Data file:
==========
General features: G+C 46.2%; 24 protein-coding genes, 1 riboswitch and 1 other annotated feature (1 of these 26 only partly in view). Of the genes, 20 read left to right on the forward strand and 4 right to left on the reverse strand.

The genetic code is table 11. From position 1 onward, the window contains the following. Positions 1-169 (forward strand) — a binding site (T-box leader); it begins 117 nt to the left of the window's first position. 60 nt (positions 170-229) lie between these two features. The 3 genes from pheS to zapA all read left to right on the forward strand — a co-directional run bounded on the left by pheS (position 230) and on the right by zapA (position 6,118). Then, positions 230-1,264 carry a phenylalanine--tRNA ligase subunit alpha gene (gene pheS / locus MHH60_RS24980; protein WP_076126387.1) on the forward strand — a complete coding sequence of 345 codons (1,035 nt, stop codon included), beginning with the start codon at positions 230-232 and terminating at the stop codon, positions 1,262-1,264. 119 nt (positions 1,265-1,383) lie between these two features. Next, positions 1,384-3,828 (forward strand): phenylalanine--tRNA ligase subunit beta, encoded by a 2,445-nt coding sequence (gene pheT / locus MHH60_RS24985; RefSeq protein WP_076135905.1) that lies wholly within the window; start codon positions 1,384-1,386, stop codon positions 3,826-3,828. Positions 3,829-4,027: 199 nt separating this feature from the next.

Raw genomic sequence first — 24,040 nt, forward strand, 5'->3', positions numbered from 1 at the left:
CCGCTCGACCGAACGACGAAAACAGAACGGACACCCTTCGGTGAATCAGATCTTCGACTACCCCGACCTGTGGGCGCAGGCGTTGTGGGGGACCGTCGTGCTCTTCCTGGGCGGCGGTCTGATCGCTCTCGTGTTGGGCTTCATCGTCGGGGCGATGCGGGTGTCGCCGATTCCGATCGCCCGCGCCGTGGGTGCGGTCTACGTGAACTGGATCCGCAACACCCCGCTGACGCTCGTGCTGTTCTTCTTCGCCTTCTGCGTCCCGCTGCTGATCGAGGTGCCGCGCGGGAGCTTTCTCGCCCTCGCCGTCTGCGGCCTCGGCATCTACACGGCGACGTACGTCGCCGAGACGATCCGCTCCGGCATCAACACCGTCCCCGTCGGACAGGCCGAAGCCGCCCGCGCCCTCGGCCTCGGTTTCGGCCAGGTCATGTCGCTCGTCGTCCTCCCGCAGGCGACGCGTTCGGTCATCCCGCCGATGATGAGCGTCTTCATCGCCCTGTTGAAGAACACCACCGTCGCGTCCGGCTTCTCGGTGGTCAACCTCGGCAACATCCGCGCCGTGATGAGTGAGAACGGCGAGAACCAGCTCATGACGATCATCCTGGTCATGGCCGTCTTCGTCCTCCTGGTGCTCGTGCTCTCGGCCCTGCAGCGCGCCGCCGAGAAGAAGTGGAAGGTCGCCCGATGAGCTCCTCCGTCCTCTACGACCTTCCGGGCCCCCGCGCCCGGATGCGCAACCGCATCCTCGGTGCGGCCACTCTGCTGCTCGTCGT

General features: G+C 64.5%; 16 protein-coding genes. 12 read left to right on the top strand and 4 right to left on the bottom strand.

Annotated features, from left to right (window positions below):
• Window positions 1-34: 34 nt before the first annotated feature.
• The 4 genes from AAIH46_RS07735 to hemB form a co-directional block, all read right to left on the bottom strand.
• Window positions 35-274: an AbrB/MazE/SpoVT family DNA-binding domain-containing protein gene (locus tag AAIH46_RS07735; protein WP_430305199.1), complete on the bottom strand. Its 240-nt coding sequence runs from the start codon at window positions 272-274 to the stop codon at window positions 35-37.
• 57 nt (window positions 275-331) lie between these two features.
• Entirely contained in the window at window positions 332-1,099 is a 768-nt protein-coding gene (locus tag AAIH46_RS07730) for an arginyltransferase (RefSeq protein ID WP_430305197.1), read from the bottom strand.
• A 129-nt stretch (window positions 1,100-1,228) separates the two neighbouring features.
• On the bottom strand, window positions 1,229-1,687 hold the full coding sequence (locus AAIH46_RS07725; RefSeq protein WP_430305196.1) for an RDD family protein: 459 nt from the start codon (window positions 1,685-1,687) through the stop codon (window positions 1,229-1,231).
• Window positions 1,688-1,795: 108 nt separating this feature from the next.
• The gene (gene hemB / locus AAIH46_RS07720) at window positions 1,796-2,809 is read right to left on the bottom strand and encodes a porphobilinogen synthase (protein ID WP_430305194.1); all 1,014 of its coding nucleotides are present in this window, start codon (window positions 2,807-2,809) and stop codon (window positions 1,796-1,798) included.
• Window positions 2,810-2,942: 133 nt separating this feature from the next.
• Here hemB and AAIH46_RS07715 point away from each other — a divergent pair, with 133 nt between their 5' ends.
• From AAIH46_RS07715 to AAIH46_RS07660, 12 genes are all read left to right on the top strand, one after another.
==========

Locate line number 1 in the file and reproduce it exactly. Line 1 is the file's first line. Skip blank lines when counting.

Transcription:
General features: G+C 46.2%; 24 protein-coding genes, 1 riboswitch and 1 other annotated feature (1 of these 26 only partly in view). Of the genes, 20 read left to right on the forward strand and 4 right to left on the reverse strand.